Luis Moreno-Ocampo, founding Prosecutor of the International Criminal Court, and Tim McCormack, Visiting Professor of Law at HLS and Special Adviser on International Humanitarian Law to the Prosecutor of the ICC, recently discussed challenges that lie ahead for the organization, the first permanent court established to deal with war crimes and crimes against humanity.
Larry Schwartztol, executive director of Harvard Law School’s Criminal Justice Program of Study, Research and Advocacy, recently spoke with the Harvard Gazette about the HLS program, his role in it, and a conference sponsored by the new initiative on how the media helps shape the criminal justice narrative.
In January 2010, Martha Minow, then the new dean of Harvard Law School, taught a seminar examining the Office of the Prosecutor of the International Criminal Court. Bolstering that effort was her co-teacher, Alex Whiting, who later that year would begin a three-year tenure at the ICC, managing first investigations and then prosecutions for the office. The other co-teacher was the ICC’s first chief prosecutor, Luis Moreno-Ocampo.
A study on capital punishment co-authored by Harvard Law School Professor Carol Steiker ’86 and her brother Jordan Steiker ’88 a professor at the University of Texas School of Law, was influential in Connecticut’s recent decision to abolish the death penalty in that state.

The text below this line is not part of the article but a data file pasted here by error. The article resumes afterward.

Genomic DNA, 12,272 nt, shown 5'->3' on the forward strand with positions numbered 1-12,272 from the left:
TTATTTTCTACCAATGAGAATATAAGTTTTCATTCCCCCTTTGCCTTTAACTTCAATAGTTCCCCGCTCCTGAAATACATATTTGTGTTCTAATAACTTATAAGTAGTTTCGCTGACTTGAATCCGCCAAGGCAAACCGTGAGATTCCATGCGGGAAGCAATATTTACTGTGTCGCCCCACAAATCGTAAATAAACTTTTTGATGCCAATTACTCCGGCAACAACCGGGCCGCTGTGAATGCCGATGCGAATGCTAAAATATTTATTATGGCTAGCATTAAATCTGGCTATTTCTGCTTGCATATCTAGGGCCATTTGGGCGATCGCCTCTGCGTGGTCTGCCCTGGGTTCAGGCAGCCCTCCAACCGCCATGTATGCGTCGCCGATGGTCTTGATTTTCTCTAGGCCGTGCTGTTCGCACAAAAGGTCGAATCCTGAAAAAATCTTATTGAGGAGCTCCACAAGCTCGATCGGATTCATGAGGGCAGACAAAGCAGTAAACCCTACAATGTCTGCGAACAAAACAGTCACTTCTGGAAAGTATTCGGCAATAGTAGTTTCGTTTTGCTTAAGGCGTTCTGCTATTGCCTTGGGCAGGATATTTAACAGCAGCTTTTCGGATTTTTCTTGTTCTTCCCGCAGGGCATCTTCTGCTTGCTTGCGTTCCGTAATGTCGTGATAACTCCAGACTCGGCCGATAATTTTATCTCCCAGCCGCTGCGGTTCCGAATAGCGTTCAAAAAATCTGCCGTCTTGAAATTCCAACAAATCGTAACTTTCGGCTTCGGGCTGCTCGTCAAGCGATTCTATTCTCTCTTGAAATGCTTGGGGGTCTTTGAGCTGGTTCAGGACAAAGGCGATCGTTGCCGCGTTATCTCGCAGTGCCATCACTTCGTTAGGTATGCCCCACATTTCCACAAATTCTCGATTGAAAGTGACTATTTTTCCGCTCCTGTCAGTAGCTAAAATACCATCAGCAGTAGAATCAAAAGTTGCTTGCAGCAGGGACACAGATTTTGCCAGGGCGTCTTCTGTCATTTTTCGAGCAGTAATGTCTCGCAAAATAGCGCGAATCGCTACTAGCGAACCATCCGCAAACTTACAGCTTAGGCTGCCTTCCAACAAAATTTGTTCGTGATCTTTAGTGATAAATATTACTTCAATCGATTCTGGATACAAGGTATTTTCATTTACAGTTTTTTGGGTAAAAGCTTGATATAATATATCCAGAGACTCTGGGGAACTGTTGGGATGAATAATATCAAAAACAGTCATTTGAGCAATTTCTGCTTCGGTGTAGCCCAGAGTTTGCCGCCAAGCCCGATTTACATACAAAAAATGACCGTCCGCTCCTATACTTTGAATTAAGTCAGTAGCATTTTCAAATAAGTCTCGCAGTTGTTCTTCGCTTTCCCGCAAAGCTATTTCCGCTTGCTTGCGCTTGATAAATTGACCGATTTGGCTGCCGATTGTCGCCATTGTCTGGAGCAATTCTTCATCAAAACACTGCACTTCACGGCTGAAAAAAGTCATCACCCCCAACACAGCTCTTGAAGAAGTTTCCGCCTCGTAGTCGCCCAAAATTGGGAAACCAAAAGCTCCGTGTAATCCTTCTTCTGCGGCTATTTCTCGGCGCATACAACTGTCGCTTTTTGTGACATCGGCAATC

Harvard Law School Dean Martha Minow, HLS Professor Alex Whiting and Syracuse University College of Law Assistant Professor Cora True-Frost have published a volume of essays that examine the role and the legacy of the first prosecutor for the International Criminal Court (ICC), Luis Moreno Ocampo.
And discussions have continued into the new year about the policy and procedures of police, prosecutors and the community at large.
At a time when policing, prosecutorial discretion, the death penalty, and criminal justice as a whole are under tremendous scrutiny in the United States, a new initiative at Harvard Law School seeks to analyze problems within the U.S. criminal justice system and look for solutions.
Addressing racial disparities in criminal prosecutions was the focus of discussion at Harvard Law School on Nov. 20 at an event sponsored by the new Criminal Justice Program of Study, Research and Advocacy at Harvard Law School.
Alex Whiting, who currently serves as the prosecution coordinator in the Office of the Prosecutor at the International Criminal Court, will rejoin the Harvard Law School faculty this July as a professor of practice. Whiting previously taught at HLS as an assistant clinical professor.
Is the International Criminal Court succeeding? According to Assistant Clinical Professor Alex Whiting, the answer is a tentative yes. Nevertheless, Whiting—who serves as the prosecution coordinator in the Office of the Prosecutor at the ICC—provided a candid portrait of the court’s strengths and weaknesses at a talk on Wednesday, Oct. 10, sponsored by the Harvard Law School Human Rights Program.